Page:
Each year around Christmas time, my little Second graders begin begging me to learn multiplication!
It's funny to me... but Multiplication to them is seen as this big scary topic that makes you a Third grader. Because they're so excited to learn and challenge themselves, I love giving them an introduction to multiplication. It likewise allows me to continue challenging my higher performing students throughout the year in small groups, while giving my other students who are still struggling with 3 digit addition and subtraction a little taste of third grade confidence.
I always start my very first day with multiplication by using m&m's. Using Candy as a manipulative for Math makes the lesson seem more exciting! And because I rarely use food in the classroom, it makes it special too!
This year because I have five students who are allergic to nuts, I also used skittles!
Students use the m&m's and skittles to create "groups of". They write down the mutliplication problems that coincide with the candy they created. We slowly learn that multiplication is equal groups and that there is a relationship between multiplication facts with the same numbers. For example, 3 groups of 5 and 5 groups of 3 equal the same amount of candy pieces. Here you can see a picture of one of my student's work stations.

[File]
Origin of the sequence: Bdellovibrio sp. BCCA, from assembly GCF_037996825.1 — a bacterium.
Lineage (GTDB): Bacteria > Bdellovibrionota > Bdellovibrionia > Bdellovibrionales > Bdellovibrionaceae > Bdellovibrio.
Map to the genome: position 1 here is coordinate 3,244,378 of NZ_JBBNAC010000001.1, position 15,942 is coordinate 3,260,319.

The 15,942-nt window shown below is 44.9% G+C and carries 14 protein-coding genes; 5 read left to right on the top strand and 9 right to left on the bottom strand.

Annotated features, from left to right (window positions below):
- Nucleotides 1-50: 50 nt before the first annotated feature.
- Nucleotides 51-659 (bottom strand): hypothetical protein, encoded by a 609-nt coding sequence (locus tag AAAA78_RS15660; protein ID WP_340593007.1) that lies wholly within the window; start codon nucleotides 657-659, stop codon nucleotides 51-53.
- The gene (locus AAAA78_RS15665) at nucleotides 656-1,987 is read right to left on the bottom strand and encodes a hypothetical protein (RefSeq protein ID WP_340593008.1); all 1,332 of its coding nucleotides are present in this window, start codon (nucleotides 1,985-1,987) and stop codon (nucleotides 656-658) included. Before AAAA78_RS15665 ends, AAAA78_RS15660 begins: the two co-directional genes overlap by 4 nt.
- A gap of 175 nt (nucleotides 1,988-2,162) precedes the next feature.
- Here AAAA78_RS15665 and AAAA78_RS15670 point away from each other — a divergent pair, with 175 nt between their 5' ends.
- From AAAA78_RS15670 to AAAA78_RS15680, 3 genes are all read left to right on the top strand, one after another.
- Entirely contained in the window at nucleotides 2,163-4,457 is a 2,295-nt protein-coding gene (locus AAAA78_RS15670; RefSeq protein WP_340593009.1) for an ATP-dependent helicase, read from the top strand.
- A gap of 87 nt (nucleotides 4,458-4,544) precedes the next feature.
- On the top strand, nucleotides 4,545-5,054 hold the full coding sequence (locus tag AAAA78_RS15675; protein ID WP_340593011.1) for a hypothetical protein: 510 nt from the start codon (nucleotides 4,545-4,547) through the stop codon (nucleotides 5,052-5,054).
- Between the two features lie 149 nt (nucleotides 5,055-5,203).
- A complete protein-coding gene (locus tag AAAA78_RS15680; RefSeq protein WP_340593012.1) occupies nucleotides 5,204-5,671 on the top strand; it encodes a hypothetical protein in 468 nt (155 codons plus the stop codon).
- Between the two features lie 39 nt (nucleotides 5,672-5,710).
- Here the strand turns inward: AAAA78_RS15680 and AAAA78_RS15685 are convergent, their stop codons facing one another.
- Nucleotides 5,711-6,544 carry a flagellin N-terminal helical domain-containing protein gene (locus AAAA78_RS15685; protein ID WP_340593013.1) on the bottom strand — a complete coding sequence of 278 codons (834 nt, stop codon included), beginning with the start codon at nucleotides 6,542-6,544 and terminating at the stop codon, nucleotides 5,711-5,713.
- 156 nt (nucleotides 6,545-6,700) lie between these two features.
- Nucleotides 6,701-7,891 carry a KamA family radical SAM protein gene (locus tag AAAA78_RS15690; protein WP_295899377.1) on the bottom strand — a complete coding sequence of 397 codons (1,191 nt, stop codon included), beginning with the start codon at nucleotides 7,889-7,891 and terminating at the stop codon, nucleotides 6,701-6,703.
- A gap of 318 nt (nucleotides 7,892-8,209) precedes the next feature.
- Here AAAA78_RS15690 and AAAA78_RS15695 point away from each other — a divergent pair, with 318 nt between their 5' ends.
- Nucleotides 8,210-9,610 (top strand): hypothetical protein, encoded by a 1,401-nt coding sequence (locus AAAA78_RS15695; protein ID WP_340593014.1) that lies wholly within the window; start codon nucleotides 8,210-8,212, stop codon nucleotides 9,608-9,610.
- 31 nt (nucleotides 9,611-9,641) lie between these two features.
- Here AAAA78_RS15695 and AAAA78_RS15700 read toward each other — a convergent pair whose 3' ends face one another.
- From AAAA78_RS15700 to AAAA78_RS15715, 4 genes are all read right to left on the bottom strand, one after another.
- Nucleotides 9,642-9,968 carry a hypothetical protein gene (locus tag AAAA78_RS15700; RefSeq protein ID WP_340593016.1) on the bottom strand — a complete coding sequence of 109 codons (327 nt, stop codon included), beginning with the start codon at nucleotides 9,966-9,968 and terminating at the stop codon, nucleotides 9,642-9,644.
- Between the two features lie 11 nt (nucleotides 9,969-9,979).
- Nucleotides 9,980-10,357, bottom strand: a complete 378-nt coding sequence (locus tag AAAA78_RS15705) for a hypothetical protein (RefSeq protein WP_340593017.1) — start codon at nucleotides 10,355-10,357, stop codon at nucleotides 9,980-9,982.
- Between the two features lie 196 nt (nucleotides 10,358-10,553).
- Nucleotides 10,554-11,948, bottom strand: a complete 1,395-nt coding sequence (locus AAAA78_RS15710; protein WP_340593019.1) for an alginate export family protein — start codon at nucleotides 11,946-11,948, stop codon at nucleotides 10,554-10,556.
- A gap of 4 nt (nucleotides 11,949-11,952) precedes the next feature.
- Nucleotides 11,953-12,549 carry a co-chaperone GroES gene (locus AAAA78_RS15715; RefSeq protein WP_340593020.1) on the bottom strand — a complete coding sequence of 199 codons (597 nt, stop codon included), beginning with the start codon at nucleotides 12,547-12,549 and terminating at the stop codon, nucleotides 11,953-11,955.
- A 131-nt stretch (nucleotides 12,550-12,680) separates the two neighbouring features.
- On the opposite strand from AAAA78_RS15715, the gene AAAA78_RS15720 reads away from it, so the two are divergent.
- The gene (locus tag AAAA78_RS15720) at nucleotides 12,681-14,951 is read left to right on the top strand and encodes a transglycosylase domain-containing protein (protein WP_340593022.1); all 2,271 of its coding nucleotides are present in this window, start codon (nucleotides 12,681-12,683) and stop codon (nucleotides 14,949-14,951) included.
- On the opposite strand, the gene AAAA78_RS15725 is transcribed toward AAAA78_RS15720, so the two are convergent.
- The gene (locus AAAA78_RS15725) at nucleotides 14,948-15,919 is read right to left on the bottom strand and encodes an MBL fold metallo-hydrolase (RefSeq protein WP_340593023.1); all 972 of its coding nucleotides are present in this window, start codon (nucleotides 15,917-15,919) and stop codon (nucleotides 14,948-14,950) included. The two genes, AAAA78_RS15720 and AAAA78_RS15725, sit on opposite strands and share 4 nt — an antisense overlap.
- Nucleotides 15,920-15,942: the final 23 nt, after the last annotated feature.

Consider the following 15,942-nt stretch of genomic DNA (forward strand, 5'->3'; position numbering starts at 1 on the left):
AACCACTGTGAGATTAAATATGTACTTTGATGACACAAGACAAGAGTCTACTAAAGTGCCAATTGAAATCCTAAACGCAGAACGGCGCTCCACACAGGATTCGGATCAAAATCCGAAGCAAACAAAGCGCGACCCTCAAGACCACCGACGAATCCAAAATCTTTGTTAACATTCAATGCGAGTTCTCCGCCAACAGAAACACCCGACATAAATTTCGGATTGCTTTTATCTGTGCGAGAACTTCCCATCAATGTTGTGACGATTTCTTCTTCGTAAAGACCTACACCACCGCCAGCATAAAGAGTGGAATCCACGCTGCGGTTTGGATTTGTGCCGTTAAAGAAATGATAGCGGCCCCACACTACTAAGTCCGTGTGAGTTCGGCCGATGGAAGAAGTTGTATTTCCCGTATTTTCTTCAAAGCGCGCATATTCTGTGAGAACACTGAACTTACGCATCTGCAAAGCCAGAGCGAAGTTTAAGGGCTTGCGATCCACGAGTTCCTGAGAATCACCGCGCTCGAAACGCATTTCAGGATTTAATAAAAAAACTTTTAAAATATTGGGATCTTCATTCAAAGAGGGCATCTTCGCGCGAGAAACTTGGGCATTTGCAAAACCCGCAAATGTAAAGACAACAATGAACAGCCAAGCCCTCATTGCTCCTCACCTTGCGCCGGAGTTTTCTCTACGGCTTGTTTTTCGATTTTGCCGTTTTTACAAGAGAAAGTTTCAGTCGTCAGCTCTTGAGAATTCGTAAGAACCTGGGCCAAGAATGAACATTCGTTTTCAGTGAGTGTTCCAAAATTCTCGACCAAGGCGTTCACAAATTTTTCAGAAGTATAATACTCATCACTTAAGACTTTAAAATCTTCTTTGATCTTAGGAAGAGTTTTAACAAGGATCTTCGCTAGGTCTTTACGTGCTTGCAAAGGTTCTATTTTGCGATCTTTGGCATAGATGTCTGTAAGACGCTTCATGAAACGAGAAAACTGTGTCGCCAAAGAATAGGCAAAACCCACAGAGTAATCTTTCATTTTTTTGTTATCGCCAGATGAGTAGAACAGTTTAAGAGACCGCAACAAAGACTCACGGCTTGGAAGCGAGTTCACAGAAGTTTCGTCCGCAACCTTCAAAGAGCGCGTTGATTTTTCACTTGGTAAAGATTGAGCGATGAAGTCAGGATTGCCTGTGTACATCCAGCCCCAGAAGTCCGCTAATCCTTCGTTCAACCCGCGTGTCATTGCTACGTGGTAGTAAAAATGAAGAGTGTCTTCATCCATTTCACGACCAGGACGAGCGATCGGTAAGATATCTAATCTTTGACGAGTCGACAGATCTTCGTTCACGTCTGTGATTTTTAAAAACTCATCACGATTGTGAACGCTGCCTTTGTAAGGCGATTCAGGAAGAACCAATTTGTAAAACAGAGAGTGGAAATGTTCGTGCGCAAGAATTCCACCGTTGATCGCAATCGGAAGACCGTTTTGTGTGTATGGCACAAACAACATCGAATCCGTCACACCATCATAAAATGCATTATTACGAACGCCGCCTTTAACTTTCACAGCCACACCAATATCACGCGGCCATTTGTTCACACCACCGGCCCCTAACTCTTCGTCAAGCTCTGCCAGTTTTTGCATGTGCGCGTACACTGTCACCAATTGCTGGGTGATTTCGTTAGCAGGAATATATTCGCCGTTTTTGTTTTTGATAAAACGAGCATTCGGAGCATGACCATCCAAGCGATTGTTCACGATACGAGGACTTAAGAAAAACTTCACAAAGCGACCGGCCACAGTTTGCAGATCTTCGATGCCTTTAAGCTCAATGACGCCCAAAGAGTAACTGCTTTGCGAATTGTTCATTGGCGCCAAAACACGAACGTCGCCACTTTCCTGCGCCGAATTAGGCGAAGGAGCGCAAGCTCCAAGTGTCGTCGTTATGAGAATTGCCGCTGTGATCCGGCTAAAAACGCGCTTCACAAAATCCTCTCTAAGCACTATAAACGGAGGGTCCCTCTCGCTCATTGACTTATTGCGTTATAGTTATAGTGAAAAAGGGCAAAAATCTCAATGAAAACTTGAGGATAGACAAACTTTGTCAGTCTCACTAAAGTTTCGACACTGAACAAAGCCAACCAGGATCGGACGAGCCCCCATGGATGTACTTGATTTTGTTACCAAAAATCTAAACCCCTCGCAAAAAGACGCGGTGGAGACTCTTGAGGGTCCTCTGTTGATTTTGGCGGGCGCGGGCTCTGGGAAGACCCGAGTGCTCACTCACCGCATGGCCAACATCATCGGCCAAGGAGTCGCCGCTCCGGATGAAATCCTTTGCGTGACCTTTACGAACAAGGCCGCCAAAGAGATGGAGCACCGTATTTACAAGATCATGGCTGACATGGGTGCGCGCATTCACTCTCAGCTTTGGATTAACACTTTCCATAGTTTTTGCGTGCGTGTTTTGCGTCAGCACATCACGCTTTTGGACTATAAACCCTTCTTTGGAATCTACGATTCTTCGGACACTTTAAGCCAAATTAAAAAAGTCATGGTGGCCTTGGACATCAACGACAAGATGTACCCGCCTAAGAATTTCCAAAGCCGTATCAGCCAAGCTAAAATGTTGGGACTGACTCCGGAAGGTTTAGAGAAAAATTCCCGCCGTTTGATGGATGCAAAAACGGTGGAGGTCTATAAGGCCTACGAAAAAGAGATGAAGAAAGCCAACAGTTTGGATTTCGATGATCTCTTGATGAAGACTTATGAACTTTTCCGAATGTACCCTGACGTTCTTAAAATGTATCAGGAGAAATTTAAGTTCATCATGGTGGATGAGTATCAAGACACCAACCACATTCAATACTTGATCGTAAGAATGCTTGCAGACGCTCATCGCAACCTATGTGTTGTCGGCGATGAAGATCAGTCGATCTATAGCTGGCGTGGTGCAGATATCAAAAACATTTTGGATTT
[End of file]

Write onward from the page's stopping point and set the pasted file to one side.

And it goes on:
Students tend to catch on extremely quickly when multiplication is presented this way. I lead them through about 6 or 7 problems together and then let them play around with the candy, making their own math problems! The discovery aspect helps solidify their learning. They write the ones they find on the white board in front of the classroom and we clap for all the awesome work they've discovered at the end of class.
The next day, we use colorful beads and our fun whiteboards to continue discovering multiplication. I found these amazing ping pong boards in the "dollar spot" at Target one day and used them for fun paddle white boards. Again I lead them through a few problems, making sure to introduce them to the multiplication rules of 0 and 1. I then again let them explore.
By using fun manipulatives and materials and by making multiplication into a discovery, it becomes fun and manageable. Students can immediately feel successful and excited to keep learning. It also gets them excited to start learning Division!
I love how this student used his white board to beg me to keep learning! Gotta love 2nd grade spelling too! ;)